As the symptoms worsened considerably, Rogozov made his decision: he had to perform an auto-appendectomy on himself. Now Rogozov wrote a diary while he was at the station. His diary the night before the operation read: “”I did not sleep at all last night. It hurts like the devil! A snowstorm whipping through my soul, wailing like 100 jackals.”

“Still no obvious symptoms that perforation is imminent, but an oppressive feeling of foreboding hangs over me… This is it… I have to think through the only possible way out – to operate on myself… It’s almost impossible… but I can’t just fold my arms and give up.”

Fortunately for Rogozov, there were 12 other men. Although they didn’t have any real medical knowledge he assigned them specific tasks for the operation as he worked out a detailed plan for the surgical procedure. Two close aides had to position the lamp a certain way and hand instruments when he requested them. In the unfortunate event that he would pass out, he even taught them how to inject adrenalin and perform artificial ventilation. Because he would have to operate ‘from above’, an unusual angle, an assistant had to hold a mirror so Rogozov could see what he was doing.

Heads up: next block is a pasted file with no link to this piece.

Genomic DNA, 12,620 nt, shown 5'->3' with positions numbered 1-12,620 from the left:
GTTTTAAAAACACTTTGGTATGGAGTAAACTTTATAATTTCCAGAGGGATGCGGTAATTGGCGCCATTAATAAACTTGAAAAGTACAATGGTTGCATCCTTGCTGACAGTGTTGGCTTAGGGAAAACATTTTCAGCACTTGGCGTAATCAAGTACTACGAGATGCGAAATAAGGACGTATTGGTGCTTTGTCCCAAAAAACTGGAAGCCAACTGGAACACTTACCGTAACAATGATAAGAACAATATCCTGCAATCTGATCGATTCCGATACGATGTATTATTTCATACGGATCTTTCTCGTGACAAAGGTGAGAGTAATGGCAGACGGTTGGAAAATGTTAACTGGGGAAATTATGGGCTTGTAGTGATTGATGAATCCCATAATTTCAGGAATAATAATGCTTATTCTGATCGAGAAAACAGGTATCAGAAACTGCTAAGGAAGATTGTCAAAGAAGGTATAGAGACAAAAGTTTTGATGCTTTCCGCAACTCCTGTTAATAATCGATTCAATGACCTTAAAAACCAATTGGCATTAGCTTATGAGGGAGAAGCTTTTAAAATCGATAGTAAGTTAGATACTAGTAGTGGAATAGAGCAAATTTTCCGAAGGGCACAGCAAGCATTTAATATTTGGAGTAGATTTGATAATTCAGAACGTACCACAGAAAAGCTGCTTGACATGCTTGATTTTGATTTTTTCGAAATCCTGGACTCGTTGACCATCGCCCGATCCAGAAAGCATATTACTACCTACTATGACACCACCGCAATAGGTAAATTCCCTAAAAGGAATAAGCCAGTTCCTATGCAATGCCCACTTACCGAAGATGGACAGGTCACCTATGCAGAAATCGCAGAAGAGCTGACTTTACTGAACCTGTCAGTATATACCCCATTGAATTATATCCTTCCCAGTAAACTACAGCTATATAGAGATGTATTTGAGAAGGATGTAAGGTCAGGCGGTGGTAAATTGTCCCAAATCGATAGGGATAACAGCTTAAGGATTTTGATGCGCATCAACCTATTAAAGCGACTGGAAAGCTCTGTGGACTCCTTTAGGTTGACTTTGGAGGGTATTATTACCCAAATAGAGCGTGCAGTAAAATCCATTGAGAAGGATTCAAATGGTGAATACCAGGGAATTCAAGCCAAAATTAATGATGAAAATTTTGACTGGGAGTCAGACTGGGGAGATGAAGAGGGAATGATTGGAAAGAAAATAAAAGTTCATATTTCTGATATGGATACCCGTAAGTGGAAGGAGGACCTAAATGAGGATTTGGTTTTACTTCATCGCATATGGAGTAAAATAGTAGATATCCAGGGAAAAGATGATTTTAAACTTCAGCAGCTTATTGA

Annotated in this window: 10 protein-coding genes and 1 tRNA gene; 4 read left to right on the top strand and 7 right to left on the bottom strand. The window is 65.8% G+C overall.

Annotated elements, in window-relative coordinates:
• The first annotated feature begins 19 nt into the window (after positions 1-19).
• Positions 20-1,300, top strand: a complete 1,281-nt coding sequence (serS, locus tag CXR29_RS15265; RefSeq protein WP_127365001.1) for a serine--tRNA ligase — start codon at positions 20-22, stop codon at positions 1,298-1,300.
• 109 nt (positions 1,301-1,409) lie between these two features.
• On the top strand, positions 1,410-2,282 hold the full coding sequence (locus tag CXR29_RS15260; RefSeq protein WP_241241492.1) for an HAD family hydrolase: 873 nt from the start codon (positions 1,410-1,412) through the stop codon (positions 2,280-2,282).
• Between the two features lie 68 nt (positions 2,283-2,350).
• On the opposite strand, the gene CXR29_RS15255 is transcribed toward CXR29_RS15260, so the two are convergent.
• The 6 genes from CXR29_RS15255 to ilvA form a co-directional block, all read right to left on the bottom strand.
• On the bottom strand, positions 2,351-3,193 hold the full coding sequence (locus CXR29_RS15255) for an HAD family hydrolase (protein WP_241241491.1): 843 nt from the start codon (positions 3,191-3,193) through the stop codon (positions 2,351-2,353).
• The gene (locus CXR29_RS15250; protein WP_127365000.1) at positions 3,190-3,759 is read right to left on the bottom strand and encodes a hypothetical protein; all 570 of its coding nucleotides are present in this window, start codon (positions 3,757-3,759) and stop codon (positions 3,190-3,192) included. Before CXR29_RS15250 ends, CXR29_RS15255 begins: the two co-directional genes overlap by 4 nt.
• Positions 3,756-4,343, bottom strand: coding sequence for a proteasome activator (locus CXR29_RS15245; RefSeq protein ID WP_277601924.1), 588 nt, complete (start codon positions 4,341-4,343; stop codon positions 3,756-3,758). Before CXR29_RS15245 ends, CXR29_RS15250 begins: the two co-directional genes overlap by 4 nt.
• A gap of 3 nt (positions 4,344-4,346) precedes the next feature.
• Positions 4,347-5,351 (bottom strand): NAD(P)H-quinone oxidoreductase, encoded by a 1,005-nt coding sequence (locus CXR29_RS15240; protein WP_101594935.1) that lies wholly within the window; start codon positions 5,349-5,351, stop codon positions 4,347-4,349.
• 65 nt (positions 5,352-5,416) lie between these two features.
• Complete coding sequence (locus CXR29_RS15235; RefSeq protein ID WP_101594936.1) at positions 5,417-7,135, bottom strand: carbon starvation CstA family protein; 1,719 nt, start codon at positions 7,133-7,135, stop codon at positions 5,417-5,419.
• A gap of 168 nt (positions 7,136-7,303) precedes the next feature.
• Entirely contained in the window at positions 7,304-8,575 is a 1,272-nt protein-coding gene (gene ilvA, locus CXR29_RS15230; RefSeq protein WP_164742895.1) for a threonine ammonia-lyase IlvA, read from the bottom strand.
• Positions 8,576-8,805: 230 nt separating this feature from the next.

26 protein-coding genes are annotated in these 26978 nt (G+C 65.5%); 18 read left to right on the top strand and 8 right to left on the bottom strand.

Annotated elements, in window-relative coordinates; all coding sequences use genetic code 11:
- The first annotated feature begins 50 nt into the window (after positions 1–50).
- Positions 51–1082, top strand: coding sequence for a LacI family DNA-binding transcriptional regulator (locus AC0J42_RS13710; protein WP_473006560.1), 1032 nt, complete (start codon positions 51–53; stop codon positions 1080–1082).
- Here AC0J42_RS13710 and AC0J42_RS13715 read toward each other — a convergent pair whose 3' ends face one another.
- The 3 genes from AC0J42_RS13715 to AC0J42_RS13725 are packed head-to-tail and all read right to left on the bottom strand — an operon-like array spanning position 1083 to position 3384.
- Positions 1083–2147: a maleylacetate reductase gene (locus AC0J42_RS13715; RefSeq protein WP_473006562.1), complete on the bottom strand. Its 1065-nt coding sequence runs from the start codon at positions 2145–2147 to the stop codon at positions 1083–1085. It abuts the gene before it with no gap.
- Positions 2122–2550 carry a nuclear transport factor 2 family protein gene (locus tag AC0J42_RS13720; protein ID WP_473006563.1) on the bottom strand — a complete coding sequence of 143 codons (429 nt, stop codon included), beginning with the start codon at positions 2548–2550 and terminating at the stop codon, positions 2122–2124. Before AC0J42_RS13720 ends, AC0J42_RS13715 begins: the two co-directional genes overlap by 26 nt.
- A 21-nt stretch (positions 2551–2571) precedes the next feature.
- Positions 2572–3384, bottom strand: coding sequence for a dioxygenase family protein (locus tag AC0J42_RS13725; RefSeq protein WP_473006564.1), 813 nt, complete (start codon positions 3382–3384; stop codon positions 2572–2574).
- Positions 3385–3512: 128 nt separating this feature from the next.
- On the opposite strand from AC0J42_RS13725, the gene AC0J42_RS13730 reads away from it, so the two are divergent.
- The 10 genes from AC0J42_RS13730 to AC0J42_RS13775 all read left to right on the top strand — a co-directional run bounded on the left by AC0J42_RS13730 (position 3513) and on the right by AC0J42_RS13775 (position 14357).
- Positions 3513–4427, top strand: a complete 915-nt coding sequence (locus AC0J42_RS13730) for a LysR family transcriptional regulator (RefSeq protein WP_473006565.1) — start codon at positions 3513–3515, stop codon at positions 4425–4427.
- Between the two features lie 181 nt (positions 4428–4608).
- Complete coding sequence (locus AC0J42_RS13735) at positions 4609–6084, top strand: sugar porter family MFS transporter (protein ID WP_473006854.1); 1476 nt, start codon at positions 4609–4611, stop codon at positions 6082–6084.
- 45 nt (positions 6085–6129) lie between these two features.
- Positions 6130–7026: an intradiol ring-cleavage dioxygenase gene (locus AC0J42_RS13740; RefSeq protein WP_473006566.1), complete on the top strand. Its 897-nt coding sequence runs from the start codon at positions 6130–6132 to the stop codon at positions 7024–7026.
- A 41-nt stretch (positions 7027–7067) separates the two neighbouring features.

The self-surgery

As I mentioned, Rogozov couldn’t sedate himself. He managed to apply a local anaesthetic but could not take any as he was performing the surgery in order not to get cloudy. Rogozov later said about the moments leading up to the surgery: